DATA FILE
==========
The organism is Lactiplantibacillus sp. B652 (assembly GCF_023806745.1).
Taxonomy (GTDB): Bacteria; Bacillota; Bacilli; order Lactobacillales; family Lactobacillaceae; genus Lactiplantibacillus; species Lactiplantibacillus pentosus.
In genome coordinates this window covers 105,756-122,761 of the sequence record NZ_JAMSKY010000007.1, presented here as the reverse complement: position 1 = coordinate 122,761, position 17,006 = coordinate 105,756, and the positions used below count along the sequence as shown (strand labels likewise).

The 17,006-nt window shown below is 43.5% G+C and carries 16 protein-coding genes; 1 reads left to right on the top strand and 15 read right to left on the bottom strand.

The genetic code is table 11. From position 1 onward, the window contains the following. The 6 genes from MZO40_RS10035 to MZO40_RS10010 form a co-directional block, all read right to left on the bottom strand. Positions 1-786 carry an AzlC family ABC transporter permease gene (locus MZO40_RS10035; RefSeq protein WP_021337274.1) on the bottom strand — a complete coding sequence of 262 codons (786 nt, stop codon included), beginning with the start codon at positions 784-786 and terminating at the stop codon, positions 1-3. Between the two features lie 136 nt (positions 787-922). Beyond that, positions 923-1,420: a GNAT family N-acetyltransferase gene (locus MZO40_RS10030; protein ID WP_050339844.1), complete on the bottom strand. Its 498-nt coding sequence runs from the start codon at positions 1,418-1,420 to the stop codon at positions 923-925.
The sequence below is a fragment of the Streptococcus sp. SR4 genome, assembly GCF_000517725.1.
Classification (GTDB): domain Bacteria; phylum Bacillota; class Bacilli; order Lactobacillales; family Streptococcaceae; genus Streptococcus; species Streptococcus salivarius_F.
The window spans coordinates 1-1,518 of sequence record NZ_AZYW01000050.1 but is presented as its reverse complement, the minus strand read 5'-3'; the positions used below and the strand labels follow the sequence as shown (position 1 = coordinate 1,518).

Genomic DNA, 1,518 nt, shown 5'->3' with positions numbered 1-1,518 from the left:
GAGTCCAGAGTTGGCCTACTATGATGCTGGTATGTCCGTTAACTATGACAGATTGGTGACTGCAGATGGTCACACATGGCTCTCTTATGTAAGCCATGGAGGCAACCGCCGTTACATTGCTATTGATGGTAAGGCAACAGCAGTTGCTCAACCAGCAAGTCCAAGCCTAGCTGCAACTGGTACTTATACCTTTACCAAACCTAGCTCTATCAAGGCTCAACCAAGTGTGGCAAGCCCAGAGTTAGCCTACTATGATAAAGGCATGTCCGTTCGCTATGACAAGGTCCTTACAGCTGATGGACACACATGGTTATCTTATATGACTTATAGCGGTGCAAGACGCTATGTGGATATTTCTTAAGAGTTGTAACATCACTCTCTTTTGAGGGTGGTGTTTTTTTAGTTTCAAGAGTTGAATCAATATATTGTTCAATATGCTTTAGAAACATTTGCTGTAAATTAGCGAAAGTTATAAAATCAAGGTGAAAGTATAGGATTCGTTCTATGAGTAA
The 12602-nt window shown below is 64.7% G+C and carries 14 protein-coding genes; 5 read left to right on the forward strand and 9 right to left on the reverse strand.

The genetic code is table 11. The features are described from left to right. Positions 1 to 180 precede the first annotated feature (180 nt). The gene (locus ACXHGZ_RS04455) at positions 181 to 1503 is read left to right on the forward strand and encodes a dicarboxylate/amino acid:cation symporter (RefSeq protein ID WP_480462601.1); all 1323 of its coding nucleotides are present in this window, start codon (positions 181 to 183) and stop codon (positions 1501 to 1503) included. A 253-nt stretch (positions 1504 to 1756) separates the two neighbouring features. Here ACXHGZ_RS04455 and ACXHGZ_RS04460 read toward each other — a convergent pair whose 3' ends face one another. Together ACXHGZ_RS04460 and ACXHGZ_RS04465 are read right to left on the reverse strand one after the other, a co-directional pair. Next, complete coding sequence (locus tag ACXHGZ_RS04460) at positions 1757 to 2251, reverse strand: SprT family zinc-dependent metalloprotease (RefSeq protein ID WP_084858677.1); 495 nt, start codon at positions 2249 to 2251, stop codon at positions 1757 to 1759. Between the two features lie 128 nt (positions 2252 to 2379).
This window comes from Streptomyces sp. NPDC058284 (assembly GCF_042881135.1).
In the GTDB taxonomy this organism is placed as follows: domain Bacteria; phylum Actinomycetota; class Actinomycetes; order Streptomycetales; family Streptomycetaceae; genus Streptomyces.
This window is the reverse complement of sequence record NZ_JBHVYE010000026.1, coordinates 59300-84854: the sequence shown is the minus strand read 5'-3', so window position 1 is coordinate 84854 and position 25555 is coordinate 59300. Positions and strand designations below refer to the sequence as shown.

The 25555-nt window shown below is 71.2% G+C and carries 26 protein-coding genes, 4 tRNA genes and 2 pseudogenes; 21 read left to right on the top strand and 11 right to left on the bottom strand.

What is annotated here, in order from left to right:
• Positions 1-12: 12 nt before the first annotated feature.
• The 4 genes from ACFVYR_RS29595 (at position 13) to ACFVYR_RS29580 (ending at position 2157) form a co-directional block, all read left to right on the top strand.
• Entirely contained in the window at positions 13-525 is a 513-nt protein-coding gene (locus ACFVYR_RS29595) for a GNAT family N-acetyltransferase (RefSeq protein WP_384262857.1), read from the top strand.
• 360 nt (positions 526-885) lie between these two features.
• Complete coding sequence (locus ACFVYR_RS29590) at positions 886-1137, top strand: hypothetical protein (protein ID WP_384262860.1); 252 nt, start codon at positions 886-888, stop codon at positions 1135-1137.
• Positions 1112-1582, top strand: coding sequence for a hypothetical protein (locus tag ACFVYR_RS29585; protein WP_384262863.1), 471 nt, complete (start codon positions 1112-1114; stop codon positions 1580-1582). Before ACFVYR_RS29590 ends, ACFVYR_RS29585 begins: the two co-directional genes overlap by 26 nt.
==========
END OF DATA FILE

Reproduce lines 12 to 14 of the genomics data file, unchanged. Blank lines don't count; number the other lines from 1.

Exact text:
The genetic code is table 11. The features are described from left to right. Positions 1 to 180 precede the first annotated feature (180 nt). The gene (locus ACXHGZ_RS04455) at positions 181 to 1503 is read left to right on the forward strand and encodes a dicarboxylate/amino acid:cation symporter (RefSeq protein ID WP_480462601.1); all 1323 of its coding nucleotides are present in this window, start codon (positions 181 to 183) and stop codon (positions 1501 to 1503) included. A 253-nt stretch (positions 1504 to 1756) separates the two neighbouring features. Here ACXHGZ_RS04455 and ACXHGZ_RS04460 read toward each other — a convergent pair whose 3' ends face one another. Together ACXHGZ_RS04460 and ACXHGZ_RS04465 are read right to left on the reverse strand one after the other, a co-directional pair. Next, complete coding sequence (locus tag ACXHGZ_RS04460) at positions 1757 to 2251, reverse strand: SprT family zinc-dependent metalloprotease (RefSeq protein ID WP_084858677.1); 495 nt, start codon at positions 2249 to 2251, stop codon at positions 1757 to 1759. Between the two features lie 128 nt (positions 2252 to 2379).
This window comes from Streptomyces sp. NPDC058284 (assembly GCF_042881135.1).
In the GTDB taxonomy this organism is placed as follows: domain Bacteria; phylum Actinomycetota; class Actinomycetes; order Streptomycetales; family Streptomycetaceae; genus Streptomyces.